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Editor’s note: Today’s guest editorial was written by Mike Reuter, mayor of Kalama. Editorial content from other publications and authors is provided to give readers a sampling of regional and national opinion and does not necessarily reflect positions endorsed by the Editorial Board of The Daily News.

China is America’s largest economic competitor; stated in China’s two long term plans — Made in China 2025 and 2050 — are strategic goals to displace the United States as the dominant global economic and national security superpower. Americans should stand up to any nation that wants to take our economic advantage or exploit our precious resources.

Northwest Innovation Works proposed refinery in Kalama will use 300 million therms of natural gas daily — or the equivalent of one-third of the entire State of Washington’s gas usage. This refinery will also use 100 megawatts of hydro power, which is like gold when it comes to GHG reductions and cap-and-trade mitigation. The refinery will also consume 4.4 million gallons of water per day from the Columbian alluvial watershed.

Another proposed refinery by the same company at Port Westward in Oregon will also be just as disastrous to that state’s resources. It is equal to Kalama’s refinery in the consumption of gas, water, and electricity and will also use the same pipeline as the one in Kalama. That will make enormous demands on the local infrastructure.

Natural gas is also used during the refining process in order to make gasoline and jet fuel. When there was a shortage in the pipeline a while ago, gas prices in Portland jumped up 11 cents a gallon, and diesel gained 5.75 cents a gallon.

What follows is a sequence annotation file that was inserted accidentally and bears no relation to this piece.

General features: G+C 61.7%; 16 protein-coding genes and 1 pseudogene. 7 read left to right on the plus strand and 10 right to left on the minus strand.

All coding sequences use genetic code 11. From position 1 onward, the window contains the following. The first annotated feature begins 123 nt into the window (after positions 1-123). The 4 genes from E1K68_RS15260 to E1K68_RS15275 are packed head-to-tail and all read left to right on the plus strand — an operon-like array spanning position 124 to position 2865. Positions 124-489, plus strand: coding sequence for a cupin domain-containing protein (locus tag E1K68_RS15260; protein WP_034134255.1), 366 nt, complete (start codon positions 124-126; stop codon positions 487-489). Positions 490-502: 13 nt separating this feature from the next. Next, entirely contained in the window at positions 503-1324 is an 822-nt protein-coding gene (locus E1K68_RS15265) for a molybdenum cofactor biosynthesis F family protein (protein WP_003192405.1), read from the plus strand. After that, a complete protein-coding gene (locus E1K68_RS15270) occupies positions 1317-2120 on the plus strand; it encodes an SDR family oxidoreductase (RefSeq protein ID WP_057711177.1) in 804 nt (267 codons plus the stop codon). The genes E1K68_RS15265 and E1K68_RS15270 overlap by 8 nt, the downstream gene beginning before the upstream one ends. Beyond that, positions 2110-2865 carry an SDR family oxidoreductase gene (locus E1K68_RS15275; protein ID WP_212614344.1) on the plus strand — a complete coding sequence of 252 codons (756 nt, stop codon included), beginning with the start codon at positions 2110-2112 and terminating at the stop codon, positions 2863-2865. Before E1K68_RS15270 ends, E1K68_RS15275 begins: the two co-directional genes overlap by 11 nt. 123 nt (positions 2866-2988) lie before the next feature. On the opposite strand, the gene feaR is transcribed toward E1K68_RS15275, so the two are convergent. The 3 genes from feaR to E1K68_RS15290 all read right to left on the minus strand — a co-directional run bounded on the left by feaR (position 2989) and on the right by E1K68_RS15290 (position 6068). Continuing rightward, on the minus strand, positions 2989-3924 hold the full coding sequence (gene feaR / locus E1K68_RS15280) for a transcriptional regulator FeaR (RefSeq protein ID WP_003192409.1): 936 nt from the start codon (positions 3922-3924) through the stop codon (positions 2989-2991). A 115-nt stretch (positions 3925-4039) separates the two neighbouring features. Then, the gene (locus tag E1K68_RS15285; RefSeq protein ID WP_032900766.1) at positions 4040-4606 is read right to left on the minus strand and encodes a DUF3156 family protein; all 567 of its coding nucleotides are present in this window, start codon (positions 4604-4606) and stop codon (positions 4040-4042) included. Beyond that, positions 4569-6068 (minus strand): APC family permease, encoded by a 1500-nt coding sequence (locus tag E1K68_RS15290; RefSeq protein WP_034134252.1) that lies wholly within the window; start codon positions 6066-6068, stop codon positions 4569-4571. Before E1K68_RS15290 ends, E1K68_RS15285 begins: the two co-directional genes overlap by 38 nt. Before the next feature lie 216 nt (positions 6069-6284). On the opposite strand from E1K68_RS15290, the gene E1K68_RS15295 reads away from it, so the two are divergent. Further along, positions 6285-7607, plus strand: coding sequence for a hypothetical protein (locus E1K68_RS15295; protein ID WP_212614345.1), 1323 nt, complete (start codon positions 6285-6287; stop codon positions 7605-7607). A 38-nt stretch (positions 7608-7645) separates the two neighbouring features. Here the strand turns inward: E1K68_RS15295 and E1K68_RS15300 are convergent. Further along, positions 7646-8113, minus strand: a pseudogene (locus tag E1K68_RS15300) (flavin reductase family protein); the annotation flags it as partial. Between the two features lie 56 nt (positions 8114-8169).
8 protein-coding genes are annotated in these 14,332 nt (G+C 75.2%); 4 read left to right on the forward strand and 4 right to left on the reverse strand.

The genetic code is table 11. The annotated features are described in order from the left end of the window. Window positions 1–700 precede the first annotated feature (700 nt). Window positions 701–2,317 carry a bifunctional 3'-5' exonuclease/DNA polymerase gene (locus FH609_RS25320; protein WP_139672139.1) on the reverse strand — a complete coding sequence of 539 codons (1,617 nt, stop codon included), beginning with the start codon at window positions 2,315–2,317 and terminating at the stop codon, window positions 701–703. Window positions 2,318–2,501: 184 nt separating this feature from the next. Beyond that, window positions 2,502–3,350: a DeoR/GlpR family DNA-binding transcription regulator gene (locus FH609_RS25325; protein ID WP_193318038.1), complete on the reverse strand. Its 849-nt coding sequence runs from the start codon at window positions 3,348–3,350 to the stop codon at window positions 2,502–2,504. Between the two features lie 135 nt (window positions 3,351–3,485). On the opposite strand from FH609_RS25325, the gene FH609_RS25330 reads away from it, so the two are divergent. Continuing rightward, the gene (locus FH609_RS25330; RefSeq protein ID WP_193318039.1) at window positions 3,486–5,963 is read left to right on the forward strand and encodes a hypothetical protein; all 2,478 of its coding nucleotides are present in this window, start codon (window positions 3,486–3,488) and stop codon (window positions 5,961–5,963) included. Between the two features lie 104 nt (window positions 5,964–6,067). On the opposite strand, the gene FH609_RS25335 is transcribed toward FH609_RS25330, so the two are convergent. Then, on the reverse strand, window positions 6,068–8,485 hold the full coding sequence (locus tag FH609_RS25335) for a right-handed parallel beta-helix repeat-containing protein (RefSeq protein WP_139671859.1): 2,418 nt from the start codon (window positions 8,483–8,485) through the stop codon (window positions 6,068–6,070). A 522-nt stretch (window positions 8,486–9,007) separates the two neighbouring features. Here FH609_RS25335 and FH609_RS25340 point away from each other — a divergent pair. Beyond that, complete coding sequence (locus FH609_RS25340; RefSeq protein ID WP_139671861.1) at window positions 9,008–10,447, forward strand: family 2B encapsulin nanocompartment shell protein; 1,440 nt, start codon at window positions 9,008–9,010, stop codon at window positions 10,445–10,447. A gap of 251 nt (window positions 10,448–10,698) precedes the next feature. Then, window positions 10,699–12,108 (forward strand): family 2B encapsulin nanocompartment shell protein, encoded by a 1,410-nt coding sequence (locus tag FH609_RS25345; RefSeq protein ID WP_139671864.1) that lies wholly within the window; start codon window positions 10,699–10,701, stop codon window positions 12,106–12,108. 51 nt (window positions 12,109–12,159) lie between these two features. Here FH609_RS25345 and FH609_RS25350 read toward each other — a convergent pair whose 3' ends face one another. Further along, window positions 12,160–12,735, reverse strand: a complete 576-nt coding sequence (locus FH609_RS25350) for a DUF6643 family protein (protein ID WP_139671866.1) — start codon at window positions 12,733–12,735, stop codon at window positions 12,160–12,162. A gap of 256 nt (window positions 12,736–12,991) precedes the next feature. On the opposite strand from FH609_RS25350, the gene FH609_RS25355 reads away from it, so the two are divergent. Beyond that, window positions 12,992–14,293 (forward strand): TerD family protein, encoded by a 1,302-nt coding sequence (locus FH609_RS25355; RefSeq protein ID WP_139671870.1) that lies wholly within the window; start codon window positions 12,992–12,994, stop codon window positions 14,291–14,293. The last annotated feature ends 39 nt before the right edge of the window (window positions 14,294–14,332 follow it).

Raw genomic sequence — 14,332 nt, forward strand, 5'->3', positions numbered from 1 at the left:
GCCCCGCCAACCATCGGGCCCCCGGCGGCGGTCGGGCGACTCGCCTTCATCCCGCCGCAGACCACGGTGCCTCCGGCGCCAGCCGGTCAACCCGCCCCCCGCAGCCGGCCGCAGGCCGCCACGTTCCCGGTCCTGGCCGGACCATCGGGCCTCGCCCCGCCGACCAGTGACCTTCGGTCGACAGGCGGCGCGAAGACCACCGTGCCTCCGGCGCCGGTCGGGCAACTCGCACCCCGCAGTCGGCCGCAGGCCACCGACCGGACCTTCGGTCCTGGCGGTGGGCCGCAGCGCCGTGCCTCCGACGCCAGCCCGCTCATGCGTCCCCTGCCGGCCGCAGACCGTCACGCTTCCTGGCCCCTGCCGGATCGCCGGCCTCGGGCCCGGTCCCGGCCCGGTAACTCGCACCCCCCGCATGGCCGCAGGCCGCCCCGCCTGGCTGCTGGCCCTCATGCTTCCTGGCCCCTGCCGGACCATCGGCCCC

I have serious concerns for the Northwest and its ability to take on two petroleum refineries that will export a staggering amount of our natural gas converted to methanol to China. There has never been a feasibility study on natural gas prices for the local economy if such a large load was put in place. The natural gas used for this refinery comes from the only pipeline that supplies most of the gas for the majority of the residents and businesses along the I-5 corridor, from the Canadian border to Camas. This pipeline is already fully contracted out and having capacity issues during the winter months.

I believe that there will be so much natural gas being sent abroad that it will hamper the ability of businesses that rely on gas to expand or be built in the Northwest. Uncertainty around energy is a major deterrent to new investment. Low natural gas prices are one of the main reasons that manufacturing jobs have returned back to the United States. When there are pipeline capacity shortages, prices for both natural gas and electricity skyrocket, and CO2 emissions go up because more carbon-intensive fuels are forced to compensate.

Additionally, tens of thousands of jobs rely on low cost energy. The only reason that we have cheap natural gas prices is because the gas we receive from Canada is stranded and has only a limited market to sell to. However, once this “spigot” is open to the world we will compete with world market prices, and thereby lose our limited market advantage.

Adding another gas pipeline will cost the rate payers billions of dollars and will have to be constructed along the most environmentally conscience population in the country including the people of Seattle, Bellevue, Bellingham, Tacoma, etc. The existing pipeline was built over 60 years ago before there was extreme opposition to fossil fuel projects or regulatory permitting processes to hamper its costs or timetable. By the time the pipeline is completed a decade or more from now, it will be redundant due to the implementation of renewable energy technology.

Washington’s clean energy legislation will not succeed without using short-term gas capacity options. Natural gas is supposed to be the bridge fuel between coal and oil to renewable energy, but because of two proposed Chinese methanol refineries the bridge most likely will not be there.

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